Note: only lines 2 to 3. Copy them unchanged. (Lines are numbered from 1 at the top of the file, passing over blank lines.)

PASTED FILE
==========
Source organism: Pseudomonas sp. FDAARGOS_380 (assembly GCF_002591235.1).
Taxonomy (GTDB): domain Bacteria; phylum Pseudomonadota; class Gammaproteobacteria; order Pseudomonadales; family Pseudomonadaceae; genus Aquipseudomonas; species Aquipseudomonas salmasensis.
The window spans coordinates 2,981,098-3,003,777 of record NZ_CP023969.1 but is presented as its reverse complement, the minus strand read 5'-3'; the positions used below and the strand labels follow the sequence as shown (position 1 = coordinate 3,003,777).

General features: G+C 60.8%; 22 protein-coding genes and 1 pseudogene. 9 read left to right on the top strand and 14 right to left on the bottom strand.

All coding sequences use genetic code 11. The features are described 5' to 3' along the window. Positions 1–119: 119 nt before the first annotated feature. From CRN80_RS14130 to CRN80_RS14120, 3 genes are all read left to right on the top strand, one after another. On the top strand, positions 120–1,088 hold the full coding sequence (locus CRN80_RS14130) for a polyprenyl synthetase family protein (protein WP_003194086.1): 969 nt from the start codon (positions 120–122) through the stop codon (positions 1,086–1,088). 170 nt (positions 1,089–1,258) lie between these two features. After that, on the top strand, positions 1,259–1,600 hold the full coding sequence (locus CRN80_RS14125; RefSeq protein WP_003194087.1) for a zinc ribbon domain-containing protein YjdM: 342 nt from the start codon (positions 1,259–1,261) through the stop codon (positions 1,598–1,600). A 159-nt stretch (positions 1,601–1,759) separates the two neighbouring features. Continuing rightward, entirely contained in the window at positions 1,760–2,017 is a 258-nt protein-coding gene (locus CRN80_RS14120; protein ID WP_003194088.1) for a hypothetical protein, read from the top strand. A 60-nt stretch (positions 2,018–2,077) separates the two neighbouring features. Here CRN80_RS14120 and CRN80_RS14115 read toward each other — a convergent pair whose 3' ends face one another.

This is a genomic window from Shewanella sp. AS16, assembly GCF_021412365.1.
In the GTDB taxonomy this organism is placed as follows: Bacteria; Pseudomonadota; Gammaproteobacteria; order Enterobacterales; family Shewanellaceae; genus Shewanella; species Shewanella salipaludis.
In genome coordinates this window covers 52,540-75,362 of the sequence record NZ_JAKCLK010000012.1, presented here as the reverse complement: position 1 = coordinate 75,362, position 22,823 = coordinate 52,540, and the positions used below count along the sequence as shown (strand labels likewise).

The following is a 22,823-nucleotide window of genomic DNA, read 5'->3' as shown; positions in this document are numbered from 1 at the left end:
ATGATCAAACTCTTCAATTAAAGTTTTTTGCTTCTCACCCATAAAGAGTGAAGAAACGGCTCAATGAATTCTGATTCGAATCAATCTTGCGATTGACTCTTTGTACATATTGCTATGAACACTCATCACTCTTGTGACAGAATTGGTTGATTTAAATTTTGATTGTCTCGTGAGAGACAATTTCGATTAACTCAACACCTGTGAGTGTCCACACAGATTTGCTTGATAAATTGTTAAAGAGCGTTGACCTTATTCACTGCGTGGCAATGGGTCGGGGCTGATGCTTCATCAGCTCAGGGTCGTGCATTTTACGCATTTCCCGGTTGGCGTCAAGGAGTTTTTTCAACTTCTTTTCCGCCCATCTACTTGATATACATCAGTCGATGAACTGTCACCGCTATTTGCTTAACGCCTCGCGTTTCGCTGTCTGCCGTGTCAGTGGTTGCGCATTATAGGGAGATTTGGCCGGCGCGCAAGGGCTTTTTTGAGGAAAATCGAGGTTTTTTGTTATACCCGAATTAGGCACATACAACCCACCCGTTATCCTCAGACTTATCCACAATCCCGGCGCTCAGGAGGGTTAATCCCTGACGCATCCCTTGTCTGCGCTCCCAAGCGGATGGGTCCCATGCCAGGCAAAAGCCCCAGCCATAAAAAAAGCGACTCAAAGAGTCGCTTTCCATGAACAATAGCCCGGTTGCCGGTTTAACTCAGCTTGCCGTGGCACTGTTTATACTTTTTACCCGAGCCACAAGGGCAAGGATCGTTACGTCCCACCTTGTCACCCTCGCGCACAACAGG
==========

Taxonomy (GTDB): domain Bacteria; phylum Pseudomonadota; class Gammaproteobacteria; order Pseudomonadales; family Pseudomonadaceae; genus Aquipseudomonas; species Aquipseudomonas salmasensis.
The window spans coordinates 2,981,098-3,003,777 of record NZ_CP023969.1 but is presented as its reverse complement, the minus strand read 5'-3'; the positions used below and the strand labels follow the sequence as shown (position 1 = coordinate 3,003,777).